A model of the city from 1688
© Stadtmuseum Berlin | Photo: Michael Setzpfandt

We are citizens of the world

As director of the Stiftung Stadtmuseum Berlin, Paul Spies is in charge of the concept for the Berlin exhibition, which will be shown on the second floor of the Humboldt Forum. In this interview, the art historian, born in 1960, talks about the many interfaces that exist between Berlin and the rest of the world.

by Franziska Schönberner, Kulturprojekte Berlin

Mr. Spies, the Berlin exhibition explores the interfaces between the local and the global. Would you say that Berlin is a cosmopolitan city?

In Berlin, people have an ambivalent attitude toward this term. Many think that Berlin cannot compete in the context of other world cities – Moscow, Tokyo or Los Angeles. Berlin is not like New York: There are no skyscrapers and no ghettos here. Berlin is also not as centralized as Paris. People don’t drive to work in the center in the morning and then to the outskirts to live in the evening. One of the reasons for this is that today’s Berlin was not formed until 1920, when various districts were merged. Berlin is a conglomerate of small towns. But the quibbling with the term ” world city” [Weltstadt] is also an expression of Berlin’s modesty and embarrassment in the face of its own history. In Berlin, people get straight up nervous when someone utters the word “world city”.

The Berlin urban area through the ages, Berlin 1928, photolithograph; 63 x 47 cm.
© Stadtmuseum Berlin

What would be typical for such a cosmopolitan city?

For me, a cosmopolitan city is a place where the world is present in very different ways. In Berlin, for example, a good two hundred different nationalities live together. On the other hand, Berlin also has a lot of influence on the other countries in the world. Political Berlin is one of the most important members of the European Union. What is decided in Berlin affects world politics. At the same time, however, the city’s residents are connected to the residents of other countries and cities. If you were to take a closer look at these relationships, you would see a huge network of global connections.

We are now talking mainly about the present. But to what extent is Berlin’s history also important for the history of the world?

Until the first half of the 20th century, Berlin was one of the largest cities in the world – an industrial city that was connected to the entire globe through import and export transactions. In addition, Berlin was a colonial power until the end of the First World War. So people here had intensive connections to countries in Africa and Asia. But then came the Second World War: at that time the city was destroyed and divided. It was probably not until 1989 that one can speak of the renaissance of the cosmopolitan city. In the meantime, the number of inhabitants has risen again to four million. Actually, that is a miracle.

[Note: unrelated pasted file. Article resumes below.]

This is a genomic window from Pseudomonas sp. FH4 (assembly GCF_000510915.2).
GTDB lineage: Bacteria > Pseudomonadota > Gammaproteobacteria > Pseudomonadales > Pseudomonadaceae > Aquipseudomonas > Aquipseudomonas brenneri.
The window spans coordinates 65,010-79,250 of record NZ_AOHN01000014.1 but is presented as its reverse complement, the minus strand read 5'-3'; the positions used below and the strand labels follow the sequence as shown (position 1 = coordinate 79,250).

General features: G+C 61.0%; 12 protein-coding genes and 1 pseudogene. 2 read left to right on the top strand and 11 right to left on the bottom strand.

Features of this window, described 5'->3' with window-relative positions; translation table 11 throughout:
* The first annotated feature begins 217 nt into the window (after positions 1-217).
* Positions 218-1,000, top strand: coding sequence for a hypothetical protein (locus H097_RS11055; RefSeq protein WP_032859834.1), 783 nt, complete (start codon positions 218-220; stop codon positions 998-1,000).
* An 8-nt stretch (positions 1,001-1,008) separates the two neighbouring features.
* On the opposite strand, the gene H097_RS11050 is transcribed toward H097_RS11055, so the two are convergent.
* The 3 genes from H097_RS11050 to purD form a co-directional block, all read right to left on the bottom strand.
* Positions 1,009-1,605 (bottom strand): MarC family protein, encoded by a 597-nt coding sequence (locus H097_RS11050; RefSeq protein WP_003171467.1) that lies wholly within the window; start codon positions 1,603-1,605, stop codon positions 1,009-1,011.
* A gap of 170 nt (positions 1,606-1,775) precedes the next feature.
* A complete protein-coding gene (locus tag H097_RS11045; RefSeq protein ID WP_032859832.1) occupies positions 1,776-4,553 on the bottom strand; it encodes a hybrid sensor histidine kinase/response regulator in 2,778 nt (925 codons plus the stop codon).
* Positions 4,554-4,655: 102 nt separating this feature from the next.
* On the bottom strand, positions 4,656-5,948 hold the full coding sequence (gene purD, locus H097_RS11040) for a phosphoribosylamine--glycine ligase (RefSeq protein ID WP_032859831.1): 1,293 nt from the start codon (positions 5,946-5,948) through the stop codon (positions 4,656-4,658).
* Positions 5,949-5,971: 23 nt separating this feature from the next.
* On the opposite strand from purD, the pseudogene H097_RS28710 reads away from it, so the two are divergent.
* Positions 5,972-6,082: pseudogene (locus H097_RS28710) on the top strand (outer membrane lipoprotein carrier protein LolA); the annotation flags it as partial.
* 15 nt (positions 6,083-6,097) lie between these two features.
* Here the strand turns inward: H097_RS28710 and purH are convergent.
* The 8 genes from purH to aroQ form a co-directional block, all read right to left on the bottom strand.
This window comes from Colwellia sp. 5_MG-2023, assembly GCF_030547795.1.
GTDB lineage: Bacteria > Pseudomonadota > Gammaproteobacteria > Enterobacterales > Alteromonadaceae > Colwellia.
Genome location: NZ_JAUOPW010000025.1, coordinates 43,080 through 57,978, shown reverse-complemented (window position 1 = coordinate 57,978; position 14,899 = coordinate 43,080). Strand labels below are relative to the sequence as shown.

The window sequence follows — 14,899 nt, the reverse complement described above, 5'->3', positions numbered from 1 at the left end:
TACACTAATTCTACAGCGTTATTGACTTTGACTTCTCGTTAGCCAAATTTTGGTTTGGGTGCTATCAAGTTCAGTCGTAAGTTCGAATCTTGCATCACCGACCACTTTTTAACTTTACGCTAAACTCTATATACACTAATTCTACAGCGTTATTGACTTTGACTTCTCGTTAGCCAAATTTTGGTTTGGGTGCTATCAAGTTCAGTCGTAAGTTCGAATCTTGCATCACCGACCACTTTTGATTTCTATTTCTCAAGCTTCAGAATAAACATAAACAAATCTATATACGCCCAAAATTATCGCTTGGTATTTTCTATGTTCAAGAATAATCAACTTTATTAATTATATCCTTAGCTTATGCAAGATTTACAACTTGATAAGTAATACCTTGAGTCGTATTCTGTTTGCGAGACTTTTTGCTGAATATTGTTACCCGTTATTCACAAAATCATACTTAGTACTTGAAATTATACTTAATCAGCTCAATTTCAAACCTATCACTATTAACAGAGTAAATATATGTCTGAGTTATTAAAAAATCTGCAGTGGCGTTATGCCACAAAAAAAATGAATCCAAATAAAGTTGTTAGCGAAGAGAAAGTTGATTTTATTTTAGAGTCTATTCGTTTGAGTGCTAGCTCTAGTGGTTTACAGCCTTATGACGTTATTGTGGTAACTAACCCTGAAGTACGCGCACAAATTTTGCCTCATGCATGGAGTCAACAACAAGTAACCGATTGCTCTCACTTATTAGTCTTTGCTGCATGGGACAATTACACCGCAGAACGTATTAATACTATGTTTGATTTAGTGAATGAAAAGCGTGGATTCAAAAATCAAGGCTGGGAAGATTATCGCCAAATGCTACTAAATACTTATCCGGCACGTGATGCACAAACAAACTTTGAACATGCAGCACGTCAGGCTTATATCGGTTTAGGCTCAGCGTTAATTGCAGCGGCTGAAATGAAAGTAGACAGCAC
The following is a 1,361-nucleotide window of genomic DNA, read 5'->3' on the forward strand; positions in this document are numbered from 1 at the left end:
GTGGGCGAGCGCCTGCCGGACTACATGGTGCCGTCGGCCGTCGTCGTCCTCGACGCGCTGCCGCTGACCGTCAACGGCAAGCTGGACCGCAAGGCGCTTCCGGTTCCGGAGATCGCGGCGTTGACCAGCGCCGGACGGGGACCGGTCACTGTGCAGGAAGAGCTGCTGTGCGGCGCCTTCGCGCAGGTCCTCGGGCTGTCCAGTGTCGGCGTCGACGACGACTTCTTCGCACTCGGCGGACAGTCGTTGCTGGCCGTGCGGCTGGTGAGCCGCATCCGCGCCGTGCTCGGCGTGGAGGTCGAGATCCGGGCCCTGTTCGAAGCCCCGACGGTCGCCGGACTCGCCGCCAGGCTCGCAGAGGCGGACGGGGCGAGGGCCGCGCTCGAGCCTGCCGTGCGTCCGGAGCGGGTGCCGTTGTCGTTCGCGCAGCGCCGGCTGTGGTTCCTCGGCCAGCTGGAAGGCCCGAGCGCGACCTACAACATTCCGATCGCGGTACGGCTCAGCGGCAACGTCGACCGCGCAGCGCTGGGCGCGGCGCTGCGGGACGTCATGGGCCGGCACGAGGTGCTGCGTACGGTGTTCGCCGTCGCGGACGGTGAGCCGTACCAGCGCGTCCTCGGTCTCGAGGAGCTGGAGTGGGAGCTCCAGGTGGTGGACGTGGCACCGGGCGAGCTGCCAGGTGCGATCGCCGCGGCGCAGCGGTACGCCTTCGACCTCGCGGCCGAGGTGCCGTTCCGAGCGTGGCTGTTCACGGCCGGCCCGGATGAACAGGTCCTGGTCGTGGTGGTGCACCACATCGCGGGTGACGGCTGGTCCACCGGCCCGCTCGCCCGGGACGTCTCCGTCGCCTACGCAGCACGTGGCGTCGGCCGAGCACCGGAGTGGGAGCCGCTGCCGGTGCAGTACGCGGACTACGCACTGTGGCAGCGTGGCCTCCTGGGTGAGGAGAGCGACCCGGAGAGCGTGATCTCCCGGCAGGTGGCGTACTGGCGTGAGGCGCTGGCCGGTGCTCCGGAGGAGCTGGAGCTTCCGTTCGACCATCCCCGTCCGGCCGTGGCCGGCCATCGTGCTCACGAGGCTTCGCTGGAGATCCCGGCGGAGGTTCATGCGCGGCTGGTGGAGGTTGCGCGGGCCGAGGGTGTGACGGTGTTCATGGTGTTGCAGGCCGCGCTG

How do you explain that?

You can’t explain it. Maybe there’s something in the air here: a spirit, a “genius loci”. It has brought all the start-up companies to the city in recent years – the digital media and the “creative class”. That has something to do with an atmosphere of freedom and innovation. And it’s due to a virtue that’s not typical of other German cities: you’re allowed to fail in Berlin. Great innovations emerge from this freedom to fail.

You just mentioned colonial history. To what extent is this also visible in BERLIN GLOBAL? To what extent is a visit to the Berlin exhibition linked to a visit to the Ethnological Collections on the upper floors?

The Berlin exhibition does not show ethnological objects, but can still address global contexts such as colonialism and postcolonialism in its various sub-aspects. We invite source communities to add their own stories to the Berlin Exhibition. On the upper two floors of the Humboldt Forum, additional rooms create the possibility for temporary exhibitions. Together with the curators of the Ethnological Collections of the National Museums in Berlin, we can develop interesting exhibition formats.

In such a cooperation, for example, a ritual object from North America will no longer be viewed only in the context of its function within an indigenous culture; we will also ask how this object came to Berlin.

In other words, it will be a matter of developing an understanding of the connections between one’s own history and the supposedly foreign. After all, we are all citizens of the world – citizens for whom locality and globality should no longer be mutually exclusive. The Humboldt Forum wants to enable such global citizenship.


The interview first appeared in the Humboldt Forum’s online magazine on May 6, 2020, as well as on the exhibition website BERLIN GLOBAL.